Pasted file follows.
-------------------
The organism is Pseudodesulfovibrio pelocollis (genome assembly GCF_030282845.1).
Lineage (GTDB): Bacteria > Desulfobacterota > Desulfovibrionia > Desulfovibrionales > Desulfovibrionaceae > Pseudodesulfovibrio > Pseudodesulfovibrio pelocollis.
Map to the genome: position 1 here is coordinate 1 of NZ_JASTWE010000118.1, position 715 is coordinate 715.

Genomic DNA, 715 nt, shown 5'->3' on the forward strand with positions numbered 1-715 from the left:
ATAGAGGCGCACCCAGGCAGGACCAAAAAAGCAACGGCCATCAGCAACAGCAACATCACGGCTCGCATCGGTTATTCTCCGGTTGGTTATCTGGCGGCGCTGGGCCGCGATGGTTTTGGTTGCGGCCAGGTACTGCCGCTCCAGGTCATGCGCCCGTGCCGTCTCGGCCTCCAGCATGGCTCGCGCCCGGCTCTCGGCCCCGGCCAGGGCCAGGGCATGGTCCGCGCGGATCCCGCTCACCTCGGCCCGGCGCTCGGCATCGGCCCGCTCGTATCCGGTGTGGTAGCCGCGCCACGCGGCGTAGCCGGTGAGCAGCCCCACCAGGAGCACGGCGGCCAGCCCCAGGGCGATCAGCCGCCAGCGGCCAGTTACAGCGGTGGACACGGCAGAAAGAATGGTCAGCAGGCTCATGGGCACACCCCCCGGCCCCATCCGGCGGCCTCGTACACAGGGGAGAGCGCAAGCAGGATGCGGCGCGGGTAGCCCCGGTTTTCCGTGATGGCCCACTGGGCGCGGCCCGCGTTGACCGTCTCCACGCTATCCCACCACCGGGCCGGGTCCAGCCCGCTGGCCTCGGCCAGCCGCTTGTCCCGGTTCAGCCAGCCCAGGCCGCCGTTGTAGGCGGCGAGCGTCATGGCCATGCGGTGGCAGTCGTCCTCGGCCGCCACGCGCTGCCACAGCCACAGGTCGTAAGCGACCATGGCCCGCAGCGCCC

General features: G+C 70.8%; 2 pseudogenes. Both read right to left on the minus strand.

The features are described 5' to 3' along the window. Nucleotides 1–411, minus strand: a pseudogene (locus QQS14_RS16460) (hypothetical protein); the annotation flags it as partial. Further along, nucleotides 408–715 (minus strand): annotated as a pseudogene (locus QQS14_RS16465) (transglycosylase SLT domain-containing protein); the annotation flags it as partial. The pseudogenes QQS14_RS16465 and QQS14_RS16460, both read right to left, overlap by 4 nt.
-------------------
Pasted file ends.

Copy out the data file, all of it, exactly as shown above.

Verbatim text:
The organism is Pseudodesulfovibrio pelocollis (genome assembly GCF_030282845.1).
Lineage (GTDB): Bacteria > Desulfobacterota > Desulfovibrionia > Desulfovibrionales > Desulfovibrionaceae > Pseudodesulfovibrio > Pseudodesulfovibrio pelocollis.
Map to the genome: position 1 here is coordinate 1 of NZ_JASTWE010000118.1, position 715 is coordinate 715.

Genomic DNA, 715 nt, shown 5'->3' on the forward strand with positions numbered 1-715 from the left:
ATAGAGGCGCACCCAGGCAGGACCAAAAAAGCAACGGCCATCAGCAACAGCAACATCACGGCTCGCATCGGTTATTCTCCGGTTGGTTATCTGGCGGCGCTGGGCCGCGATGGTTTTGGTTGCGGCCAGGTACTGCCGCTCCAGGTCATGCGCCCGTGCCGTCTCGGCCTCCAGCATGGCTCGCGCCCGGCTCTCGGCCCCGGCCAGGGCCAGGGCATGGTCCGCGCGGATCCCGCTCACCTCGGCCCGGCGCTCGGCATCGGCCCGCTCGTATCCGGTGTGGTAGCCGCGCCACGCGGCGTAGCCGGTGAGCAGCCCCACCAGGAGCACGGCGGCCAGCCCCAGGGCGATCAGCCGCCAGCGGCCAGTTACAGCGGTGGACACGGCAGAAAGAATGGTCAGCAGGCTCATGGGCACACCCCCCGGCCCCATCCGGCGGCCTCGTACACAGGGGAGAGCGCAAGCAGGATGCGGCGCGGGTAGCCCCGGTTTTCCGTGATGGCCCACTGGGCGCGGCCCGCGTTGACCGTCTCCACGCTATCCCACCACCGGGCCGGGTCCAGCCCGCTGGCCTCGGCCAGCCGCTTGTCCCGGTTCAGCCAGCCCAGGCCGCCGTTGTAGGCGGCGAGCGTCATGGCCATGCGGTGGCAGTCGTCCTCGGCCGCCACGCGCTGCCACAGCCACAGGTCGTAAGCGACCATGGCCCGCAGCGCCC

General features: G+C 70.8%; 2 pseudogenes. Both read right to left on the minus strand.

The features are described 5' to 3' along the window. Nucleotides 1–411, minus strand: a pseudogene (locus QQS14_RS16460) (hypothetical protein); the annotation flags it as partial. Further along, nucleotides 408–715 (minus strand): annotated as a pseudogene (locus QQS14_RS16465) (transglycosylase SLT domain-containing protein); the annotation flags it as partial. The pseudogenes QQS14_RS16465 and QQS14_RS16460, both read right to left, overlap by 4 nt.